Historically, the major worries about deploying on public cloud platforms have focused on security. The public cloud was initially built for convenience, with other concerns coming a distant second. Over time, cloud vendors have addressed many of the overt security issues that companies had with the public cloud, although they obviously can’t remove those that are inherent in the cloud’s technological foundations: it’s always going to be a multi-tenant environment in which hardware is shared between numerous users, and it’s never going to give businesses the insight they need to confirm regulatory compliance at the lowest levels. But, for the most part, virtualized public cloud security has come on leaps and bounds since its earliest days.
Over the last year or so, security worries have been replaced by cost worries, specifically concerns about the cloud’s hidden costs. Last year, a study by Research in Action showed that nearly 80 percent of IT decision makers were concerned about hidden costs associated with the cloud. In that study, the major hidden cost problems concerned performance issues in the public cloud.
Initially, virtualized cloud platforms promise a lot, and if your interest is hyper-scalability and on-demand pricing, then public cloud platforms can deliver. But there’s a sting in the tail where performance is concerned. While the convenience of the public cloud may seem to trump any performance complaints, in the real world there’s a significant cost to poor performance as organizations move business-critical workloads onto cloud platforms.
According to the report:
In particular, companies are concerned about the impact poor performance in cloud services can have on their revenues. When asked about the top three concerns related to management of cloud services, poor end-user experience was cited by 64 percent of respondents as the most significant risk. The most common concern was poor performance due to performance bottlenecks.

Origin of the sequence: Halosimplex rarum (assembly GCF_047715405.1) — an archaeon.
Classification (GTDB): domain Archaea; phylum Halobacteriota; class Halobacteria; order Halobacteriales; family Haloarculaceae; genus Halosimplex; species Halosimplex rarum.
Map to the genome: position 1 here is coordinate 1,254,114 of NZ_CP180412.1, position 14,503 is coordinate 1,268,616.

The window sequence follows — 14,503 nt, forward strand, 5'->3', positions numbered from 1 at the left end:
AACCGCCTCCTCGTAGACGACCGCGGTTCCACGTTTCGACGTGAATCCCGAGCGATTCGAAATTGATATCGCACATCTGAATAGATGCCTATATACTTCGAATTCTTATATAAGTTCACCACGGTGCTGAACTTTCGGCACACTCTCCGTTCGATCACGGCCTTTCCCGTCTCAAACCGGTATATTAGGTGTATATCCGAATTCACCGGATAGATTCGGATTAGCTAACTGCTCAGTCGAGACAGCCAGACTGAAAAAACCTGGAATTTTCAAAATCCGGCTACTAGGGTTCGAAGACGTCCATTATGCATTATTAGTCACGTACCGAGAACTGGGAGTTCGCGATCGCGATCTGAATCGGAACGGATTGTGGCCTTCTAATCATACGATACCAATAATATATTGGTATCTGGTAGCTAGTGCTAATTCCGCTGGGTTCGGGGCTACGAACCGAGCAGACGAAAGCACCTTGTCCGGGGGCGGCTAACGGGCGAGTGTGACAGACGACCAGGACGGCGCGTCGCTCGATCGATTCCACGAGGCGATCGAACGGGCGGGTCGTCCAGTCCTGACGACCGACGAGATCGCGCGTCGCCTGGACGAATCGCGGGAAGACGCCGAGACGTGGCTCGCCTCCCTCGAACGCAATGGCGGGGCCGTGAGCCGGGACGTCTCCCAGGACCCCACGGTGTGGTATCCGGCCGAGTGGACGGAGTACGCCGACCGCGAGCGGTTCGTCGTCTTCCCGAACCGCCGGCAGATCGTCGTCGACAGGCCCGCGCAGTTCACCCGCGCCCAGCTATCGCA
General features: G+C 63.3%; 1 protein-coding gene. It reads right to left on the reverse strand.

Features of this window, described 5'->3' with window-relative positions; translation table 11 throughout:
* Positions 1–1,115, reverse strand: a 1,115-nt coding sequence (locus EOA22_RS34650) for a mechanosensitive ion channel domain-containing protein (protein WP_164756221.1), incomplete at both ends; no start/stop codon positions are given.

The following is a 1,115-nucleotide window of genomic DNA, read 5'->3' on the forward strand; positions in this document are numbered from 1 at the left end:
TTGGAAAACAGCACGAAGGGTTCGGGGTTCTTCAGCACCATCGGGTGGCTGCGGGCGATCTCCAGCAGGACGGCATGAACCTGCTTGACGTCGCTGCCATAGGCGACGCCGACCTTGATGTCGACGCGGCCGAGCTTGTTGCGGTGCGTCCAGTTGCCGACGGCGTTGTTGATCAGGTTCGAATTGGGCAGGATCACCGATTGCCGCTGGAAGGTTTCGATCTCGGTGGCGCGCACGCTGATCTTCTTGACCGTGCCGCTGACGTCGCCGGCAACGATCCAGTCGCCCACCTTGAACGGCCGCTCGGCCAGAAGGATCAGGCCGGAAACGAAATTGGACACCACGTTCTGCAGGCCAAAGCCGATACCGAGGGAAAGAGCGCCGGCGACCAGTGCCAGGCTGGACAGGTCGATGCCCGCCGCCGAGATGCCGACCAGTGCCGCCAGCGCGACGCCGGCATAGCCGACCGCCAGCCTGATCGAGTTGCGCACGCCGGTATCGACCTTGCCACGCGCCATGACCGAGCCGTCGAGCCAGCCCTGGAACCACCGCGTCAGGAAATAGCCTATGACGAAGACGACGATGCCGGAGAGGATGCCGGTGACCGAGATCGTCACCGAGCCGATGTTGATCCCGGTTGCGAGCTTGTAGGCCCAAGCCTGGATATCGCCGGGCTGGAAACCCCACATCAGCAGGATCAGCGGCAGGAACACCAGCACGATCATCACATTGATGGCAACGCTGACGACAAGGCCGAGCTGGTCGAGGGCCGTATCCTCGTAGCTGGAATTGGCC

In addition to hidden costs that result from revenue-impacting performance issues, there are also hidden costs that result from public cloud platform’s horrendously complex pricing models, especially for Infrastructure-as-a-service clouds like AWS. If you’re an expert user of cloud platforms, then it’s possible to efficiently manage costs, but for the average SME IT department, it can be very difficult to predict costs over the medium to long term.
Earlier this year, an audience of IT experts were asked their opinions on the sources of hidden cloud costs:
Fifty-six percent of the respondents said that a “lack of understanding of cloud operations costs” was going to drive hidden costs; 19 percent thought cloud subscription prices would be higher than expected; and 18 percent said that talent required would be more expensive than planned.
Compare this to the costs of dedicated infrastructure and bare metal clouds. If a company is buying or leasing infrastructure over the long term, the upfront costs may be higher than using the cloud, but physical deployments are well understood by IT professionals, and the costs of such deployments are neither as complex to calculate nor as variable as the costs of virtualized cloud deployments. And, of course, bare metal deployments offer substantially better performance per dollar that equivalent cloud infrastructure deployments because organizations avoid the “virtualization tax”.
Virtualized clouds are useful for some types of workloads, but physical deployments that leverage bare metal cloud technology are simpler, provide better price stability and predictability, and are well suited to scenarios where workloads will be relatively consistent over time.